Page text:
Faced with a possible temporary restraining order, the Secretary of State's office this afternoon agreed not to file any complaints with Twitter about anything Shiva Ayyadurai tweets between now and 9 a.m. the day after the election.
Ayyadurai, who started a write-in campaign against Ed Markey after losing the Republican primary in September, had sought the order - and $1.2 billion in damages - for what he alleged what the way the Secretary of State's office bent Twitter to its will and made the company delete several tweets he wrote to buttress his allegation the state destroyed one million ballots after the primary as part of a massive fraud campaign against him.
US District Court Mark Wolf had earlier told Ayyadurai there's no way he's getting any money, let alone $1.2 billion, from Secretary of State William Galvin, because of the pesky 11th Amendment, which bars suits for damages against state officials in federal court.
However, the issue still remained of the single complaint the office submitted to Twitter about an Ayyadurai tweet that claimed the Secretary of State's office destroyed one million ballots and whether that complaint was "state action" infringing Ayyadurai's right to free speech.
At a hearing today, Ayyadurai, now acting as his own counsel after firing his lawyer earlier this week, argued that of course it was state action, that Twitter is under enormous pressure to stamp out "election disinformation" and so naturally it responded to the complaint form by squelching him, to the point of suspending his account for two seven-day periods at a critical juncture in his write-in campaign.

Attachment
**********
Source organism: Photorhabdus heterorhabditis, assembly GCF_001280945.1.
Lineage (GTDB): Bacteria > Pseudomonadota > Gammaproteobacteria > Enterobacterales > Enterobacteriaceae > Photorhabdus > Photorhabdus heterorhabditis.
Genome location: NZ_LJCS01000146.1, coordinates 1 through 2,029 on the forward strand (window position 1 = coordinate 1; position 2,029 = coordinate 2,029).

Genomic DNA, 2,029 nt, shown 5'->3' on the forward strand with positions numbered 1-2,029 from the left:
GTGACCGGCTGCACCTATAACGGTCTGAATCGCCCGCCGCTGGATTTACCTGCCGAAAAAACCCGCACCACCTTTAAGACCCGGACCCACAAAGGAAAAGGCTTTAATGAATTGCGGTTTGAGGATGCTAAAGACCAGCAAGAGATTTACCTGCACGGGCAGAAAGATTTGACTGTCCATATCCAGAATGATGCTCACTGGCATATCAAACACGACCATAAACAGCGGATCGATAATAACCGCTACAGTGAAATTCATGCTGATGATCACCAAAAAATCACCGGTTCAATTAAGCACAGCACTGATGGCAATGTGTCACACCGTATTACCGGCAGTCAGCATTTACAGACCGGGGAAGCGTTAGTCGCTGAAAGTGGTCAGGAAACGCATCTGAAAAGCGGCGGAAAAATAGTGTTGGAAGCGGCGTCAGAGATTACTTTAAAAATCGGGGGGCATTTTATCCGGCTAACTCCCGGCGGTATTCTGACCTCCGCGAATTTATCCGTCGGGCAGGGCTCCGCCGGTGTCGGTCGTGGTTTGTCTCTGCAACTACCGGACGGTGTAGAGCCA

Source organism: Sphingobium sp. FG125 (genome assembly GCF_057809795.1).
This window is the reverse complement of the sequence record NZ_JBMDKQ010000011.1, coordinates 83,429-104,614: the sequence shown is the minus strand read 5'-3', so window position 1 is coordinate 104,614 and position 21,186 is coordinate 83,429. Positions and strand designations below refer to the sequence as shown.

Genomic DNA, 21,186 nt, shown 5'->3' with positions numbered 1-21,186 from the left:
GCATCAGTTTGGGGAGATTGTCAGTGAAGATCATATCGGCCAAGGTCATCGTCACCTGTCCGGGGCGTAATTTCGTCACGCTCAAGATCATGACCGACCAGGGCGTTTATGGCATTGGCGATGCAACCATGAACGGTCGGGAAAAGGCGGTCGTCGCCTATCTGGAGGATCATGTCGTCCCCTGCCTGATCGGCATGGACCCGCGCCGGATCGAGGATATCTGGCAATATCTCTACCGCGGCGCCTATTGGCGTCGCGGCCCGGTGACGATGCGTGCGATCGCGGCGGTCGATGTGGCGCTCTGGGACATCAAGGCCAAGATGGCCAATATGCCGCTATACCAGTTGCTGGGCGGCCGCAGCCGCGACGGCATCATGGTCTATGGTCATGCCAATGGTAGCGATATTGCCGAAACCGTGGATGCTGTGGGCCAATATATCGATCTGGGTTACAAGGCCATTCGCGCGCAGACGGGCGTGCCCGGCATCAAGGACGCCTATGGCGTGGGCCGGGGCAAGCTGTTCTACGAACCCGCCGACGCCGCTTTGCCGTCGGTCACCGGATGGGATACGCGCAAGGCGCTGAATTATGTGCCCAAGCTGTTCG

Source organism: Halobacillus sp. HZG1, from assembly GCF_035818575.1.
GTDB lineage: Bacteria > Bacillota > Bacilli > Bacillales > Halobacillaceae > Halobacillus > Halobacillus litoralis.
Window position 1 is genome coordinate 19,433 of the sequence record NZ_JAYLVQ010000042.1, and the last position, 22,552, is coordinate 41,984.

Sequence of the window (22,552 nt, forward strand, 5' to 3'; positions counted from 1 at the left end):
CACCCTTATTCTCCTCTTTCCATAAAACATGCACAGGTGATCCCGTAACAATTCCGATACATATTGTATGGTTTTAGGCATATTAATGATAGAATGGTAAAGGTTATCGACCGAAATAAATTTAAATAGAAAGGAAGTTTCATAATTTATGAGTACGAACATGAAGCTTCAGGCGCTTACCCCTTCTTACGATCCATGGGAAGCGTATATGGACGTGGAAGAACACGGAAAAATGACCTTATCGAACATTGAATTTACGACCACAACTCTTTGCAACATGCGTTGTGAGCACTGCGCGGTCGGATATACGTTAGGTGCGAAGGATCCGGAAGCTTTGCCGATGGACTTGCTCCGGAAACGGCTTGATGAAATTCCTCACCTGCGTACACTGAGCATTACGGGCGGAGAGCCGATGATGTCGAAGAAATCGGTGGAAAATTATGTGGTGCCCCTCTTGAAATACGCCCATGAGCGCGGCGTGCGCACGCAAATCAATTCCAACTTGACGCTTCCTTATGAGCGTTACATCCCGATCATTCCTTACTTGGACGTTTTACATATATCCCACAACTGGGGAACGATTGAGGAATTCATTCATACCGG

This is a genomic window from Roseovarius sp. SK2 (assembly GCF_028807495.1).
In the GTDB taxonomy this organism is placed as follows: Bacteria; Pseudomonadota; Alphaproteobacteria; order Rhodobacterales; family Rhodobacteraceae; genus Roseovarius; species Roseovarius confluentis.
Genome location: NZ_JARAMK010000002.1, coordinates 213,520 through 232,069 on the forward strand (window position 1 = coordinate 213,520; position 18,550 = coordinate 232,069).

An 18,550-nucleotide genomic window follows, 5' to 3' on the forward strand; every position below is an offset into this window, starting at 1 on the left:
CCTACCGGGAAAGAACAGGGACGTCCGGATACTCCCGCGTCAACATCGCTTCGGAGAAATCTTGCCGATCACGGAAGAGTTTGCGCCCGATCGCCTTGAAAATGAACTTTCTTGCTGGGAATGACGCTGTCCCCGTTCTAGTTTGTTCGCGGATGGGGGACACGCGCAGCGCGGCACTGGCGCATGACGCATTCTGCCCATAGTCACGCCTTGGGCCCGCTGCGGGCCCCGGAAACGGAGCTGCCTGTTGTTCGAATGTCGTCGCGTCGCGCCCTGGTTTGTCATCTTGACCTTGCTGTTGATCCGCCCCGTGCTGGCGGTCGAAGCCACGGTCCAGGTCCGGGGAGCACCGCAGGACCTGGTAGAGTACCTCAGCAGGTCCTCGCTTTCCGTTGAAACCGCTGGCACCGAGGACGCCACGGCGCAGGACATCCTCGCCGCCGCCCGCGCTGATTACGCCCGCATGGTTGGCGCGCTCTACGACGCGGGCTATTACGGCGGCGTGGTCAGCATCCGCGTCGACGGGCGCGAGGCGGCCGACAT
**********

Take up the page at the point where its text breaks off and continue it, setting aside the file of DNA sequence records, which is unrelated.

Two elections-division officials, who spent nearly 3 1/2 hours in the Zoom conference today, rather than working to prepare for Tuesday's election, however, said they filed just one complaint, never heard back from Twitter save for a form acknowledgement the complaint had been received and that anybody could complaint to Twitter.
Assistant Attorney General Adam Hornstine argued, Twitter is a private company, which means it can't be charged with First Amendment violations for deleting tweets or suspending users. He added that the fact that Twitter suspended Ayyadurai's account again earlier this week even though state officials had not said a word about him proved that the company is not under their thumb and makes its own decisions about what to allow on its platform.